St. Louis Fashion Incubator announces first class of designers
Updated 11:48 a.m., Aug. 25 with inaugural class announcement - A local designer is part of the St. Louis Fashion Incubator's first class. Emily Koplar is one of six people chosen to go through the two-year program aimed at supporting the businesses and boosting the city's fashion-related economy. She is founder of the Wai Ming women’s clothing line. Other members of the inaugural class are from the New York City area, Dallas and Chicago.
Here are the six selected by judges Wednesday, Aug. 24 in New York City:
The St. Louis native launched her clothing line in less that a decade ago, with a focus on high-end boutiques.
She has an economics degree from Boston University and a degree from Parsons School of Design in New York City. Koplar spends most of her time in New York and St. Louis. The fashion line name, Wai Ming, means gift of light in Chinese.
Based in Dallas, Allison Mitchell Handbags launched after a buyer from a local boutique found out about the hand-clutch she had been producing for friends and family.
Mitchell now has clients in several countries including France, Egypt and Japan. DFWStyleDaily.com reports she went to culinary school and worked at a California restaurant owned by one of the experts on the TV show Iron Chef.
The woman behind the Hamerlik womenswear brand was born in Poland and is currently based in Chicago. She earned degrees, including one in fashion studies, from Columbia College.
Her work has been featured at events including Chicago Fashion Week. She has also worked with the Art Institute of Chicago and several high-profile galleries throughout the U.S.
Donald Charles Smith Brame II
The Dallas-based designer is originally from Harlem, N.Y. He is the person behind the Smith II and S2 by Smith II brands.
Before fashion, he walked down runways and ran around basketball courts.
The former National Basketball Association Development-League player became a model and then a designer.
He also lived in Milan, Italy during his teens and early 20s.
Based in New York City with strong ties to Wilmington, Delaware, Noyes earned a Bachelor in Fine Arts degree from the Savannah College of Art and Design in 2010.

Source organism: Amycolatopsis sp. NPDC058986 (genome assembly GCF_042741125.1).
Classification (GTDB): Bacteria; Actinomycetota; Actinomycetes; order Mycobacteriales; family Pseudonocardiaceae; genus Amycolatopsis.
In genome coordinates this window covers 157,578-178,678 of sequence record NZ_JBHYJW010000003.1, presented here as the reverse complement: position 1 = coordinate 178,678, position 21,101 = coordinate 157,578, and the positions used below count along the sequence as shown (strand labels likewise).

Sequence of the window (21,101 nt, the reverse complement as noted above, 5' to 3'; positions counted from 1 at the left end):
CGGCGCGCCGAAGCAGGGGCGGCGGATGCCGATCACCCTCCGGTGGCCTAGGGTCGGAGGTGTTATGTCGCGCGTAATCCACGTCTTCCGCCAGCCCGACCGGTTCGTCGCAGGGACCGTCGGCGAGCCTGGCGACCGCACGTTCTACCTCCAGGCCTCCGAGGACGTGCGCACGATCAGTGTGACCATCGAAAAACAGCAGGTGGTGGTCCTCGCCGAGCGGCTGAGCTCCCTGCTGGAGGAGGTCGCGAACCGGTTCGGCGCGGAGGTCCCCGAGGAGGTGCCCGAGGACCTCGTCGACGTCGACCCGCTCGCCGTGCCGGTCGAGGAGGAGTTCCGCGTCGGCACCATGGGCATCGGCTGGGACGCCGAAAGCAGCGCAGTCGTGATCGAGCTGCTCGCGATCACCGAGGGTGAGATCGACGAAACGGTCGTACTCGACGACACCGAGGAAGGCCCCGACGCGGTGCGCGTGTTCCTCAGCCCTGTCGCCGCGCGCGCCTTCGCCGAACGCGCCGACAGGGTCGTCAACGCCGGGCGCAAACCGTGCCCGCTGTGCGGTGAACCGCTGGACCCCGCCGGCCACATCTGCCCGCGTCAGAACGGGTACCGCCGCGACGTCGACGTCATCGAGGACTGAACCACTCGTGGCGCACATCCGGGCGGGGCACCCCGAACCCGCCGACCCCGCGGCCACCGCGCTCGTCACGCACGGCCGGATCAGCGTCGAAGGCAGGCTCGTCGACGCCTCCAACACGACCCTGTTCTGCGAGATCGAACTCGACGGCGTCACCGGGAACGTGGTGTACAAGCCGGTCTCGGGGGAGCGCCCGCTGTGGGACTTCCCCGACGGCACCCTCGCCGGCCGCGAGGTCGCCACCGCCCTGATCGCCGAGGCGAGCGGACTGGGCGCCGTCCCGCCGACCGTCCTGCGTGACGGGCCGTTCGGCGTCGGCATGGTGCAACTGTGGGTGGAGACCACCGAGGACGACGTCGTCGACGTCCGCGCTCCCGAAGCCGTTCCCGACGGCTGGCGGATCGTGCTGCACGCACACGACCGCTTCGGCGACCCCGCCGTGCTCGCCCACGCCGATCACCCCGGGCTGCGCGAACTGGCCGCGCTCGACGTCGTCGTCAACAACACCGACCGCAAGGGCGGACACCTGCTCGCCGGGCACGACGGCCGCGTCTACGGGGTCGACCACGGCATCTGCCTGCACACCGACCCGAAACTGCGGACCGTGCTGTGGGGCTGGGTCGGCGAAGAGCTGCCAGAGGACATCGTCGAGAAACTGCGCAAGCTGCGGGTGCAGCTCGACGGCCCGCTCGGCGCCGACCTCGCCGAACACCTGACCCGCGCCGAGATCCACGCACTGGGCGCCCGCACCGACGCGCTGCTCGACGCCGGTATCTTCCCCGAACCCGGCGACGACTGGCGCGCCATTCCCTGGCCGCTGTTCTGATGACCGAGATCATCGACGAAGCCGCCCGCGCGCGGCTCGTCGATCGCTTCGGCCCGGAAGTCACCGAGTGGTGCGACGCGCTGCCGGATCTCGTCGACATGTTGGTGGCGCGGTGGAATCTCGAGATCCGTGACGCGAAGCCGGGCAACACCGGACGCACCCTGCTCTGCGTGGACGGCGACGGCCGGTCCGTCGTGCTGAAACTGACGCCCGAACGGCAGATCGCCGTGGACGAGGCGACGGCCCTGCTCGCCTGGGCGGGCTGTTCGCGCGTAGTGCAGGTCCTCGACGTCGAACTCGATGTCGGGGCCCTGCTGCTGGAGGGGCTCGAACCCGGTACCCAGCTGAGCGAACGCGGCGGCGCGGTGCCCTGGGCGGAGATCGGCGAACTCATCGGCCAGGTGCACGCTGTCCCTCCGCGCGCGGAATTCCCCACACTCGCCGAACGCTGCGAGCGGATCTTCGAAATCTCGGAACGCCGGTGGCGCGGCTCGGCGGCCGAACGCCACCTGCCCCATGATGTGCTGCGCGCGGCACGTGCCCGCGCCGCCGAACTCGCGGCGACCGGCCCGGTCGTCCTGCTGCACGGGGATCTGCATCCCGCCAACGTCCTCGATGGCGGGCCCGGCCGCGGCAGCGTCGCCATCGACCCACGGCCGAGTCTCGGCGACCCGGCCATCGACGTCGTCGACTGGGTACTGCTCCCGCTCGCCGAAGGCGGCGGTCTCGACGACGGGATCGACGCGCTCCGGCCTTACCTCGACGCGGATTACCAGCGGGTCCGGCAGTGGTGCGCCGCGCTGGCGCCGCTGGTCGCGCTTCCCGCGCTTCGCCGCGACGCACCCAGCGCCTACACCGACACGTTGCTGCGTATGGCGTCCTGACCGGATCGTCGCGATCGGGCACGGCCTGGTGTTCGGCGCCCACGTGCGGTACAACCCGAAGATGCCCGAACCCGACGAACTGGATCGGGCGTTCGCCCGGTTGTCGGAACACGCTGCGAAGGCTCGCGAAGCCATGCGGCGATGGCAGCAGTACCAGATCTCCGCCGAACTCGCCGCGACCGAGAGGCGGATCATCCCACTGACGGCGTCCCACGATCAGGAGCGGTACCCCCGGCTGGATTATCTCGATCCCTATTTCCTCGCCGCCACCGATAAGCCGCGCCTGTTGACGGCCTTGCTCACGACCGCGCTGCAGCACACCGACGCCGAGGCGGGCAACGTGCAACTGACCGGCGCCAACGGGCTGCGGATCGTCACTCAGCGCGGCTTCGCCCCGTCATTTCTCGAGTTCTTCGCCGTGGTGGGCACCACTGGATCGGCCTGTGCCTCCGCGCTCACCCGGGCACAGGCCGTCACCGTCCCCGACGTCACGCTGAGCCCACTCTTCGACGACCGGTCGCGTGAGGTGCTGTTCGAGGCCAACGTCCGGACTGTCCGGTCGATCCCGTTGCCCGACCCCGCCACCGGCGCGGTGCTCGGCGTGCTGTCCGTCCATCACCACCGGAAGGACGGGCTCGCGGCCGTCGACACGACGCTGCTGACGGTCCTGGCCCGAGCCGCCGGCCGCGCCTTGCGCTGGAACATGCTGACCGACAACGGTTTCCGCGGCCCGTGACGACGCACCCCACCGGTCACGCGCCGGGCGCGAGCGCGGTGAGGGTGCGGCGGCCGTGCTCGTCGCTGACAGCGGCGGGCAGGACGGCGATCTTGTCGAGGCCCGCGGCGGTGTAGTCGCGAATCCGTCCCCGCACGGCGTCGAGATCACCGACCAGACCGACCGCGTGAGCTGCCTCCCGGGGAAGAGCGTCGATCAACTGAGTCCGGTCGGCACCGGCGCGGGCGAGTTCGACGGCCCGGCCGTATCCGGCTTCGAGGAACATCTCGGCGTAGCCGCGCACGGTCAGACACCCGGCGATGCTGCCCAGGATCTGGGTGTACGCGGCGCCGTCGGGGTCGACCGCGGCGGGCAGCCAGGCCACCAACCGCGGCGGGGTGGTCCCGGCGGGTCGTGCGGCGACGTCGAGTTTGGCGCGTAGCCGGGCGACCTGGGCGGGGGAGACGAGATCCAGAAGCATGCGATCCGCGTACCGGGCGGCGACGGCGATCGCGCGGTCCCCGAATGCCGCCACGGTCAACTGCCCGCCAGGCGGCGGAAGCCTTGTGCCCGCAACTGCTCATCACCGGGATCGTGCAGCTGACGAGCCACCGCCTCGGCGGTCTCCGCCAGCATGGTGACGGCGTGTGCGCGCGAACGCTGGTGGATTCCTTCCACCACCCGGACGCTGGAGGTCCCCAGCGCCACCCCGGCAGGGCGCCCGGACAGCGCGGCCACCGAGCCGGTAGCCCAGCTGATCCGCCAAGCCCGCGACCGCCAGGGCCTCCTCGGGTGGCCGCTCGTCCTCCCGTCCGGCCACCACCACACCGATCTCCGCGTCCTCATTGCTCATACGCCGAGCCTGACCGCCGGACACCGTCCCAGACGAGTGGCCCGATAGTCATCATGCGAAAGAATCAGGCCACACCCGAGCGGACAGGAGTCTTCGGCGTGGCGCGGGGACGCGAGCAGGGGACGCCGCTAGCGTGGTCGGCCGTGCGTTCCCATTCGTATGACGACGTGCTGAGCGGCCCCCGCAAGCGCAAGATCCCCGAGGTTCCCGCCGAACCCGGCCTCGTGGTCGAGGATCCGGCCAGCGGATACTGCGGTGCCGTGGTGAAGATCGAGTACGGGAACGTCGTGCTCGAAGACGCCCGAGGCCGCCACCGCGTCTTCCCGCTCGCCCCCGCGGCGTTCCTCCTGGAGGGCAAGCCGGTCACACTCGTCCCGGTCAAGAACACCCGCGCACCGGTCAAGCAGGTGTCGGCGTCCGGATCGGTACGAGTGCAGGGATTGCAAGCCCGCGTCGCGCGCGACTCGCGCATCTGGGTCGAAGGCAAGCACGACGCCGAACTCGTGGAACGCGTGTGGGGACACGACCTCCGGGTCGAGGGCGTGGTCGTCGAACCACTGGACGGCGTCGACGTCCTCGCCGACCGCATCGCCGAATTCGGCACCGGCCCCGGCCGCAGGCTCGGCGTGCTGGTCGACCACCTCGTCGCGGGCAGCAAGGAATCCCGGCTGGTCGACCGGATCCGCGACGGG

She spent time in Paris and launched her AUDRA brand in 2013.
The womenswear line has been several international publications including Vogue Japan, Vogue Mexico and Tatler Russia. The brand is based in New York City.
Reuben Reuel Riddick
He grew up in Virginia Beach, Virginia. But the womenswear line, Domestik by Reuben Reuel is based in New York City.
His education reaches from Virginia Beach Tech Center to Norfolk State University and eventually the Art Institute of New York City. He has partnered with Etsy.com, which allows direct sales to women throughout the world. A release from the St. Louis Fashion Incubator states sales have grown 5-times since the brand's 2012 launch.
Original Story from Aug. 24, 2016 -
As a fundraising campaign closes in on a $2 million target, judges in New York City are set to announce the St. Louis Fashion Incubator’s inaugural class. Six designers will be selected this week to take part in the two-year program that will be based in downtown St. Louis.
Eric Johnson, the incubator’s executive director, recently spoke about the process with St. Louis Public Radio’s Wayne Pratt.
The Program Goal
The initiative attracted 43 applications from 16 cities throughout the United States. Organizers wanted to bring in the best “emerging talent” that would cover all aspects of the industry. They are also looking for a mix of creativity and business acumen. “It’s about all of the really interesting aspects of fashion that provide for the economy,” Johnson said. “So we want to make sure that these are robust businesses that were then able to accelerate and grow."
Choosing the First Class
Judges in New York City will convene this week to go through the 12 semi-finalists and pick six winners. The panel is a strong representation of several areas of the industry.
“We have a number of jurors who are from fashion schools, from the retail side, from really the fashion side,” Johnson said. “Then you have folks like myself who sort of straddle both areas. My background really is an economic development.”
The Next Steps
The program starts in January. But some of the designers could be in St. Louis in late fall. Organizers hope to have some area designers among the final six. Those who move here will have to commit to staying for the program’s two-year term. “There's no direct way that we'll be making sure that they stay in St Louis after the program,” Johnson said. "There are business people and entrepreneurs and they need to do what's best for their business whether they stay in St Louis or they move back to their home city or they move to another city.”
How Will The Incubator Be Judged?
The core mission involves the combination of fashion, economic development and job creation. The goal is to give each member of the class of six the tools to be successful beyond the two-year program. “We'll be judged by how well we're able to help grow these companies,” Johnson said “It's an incubator right? We're sort of the mother hen and we want those chicks to grow and to become companies that are able to stand on their feet and to do great work."
Covering Startup Costs
The St. Louis Fashion Incubator is housed in the T-Rex co-working space in downtown St. Louis. Work continues on a permanent space in the city’s Historic Garment District. Plans call for Johnson and his team to move into the Washington Avenue space in a few months.
But that takes money.
The effort is in the midst of a $2 million capital campaign and roughly $1.3 million has been raised so far. The money will help with building the space and three years of operating expenses.
Follow Wayne Pratt on Twitter: @WayneRadio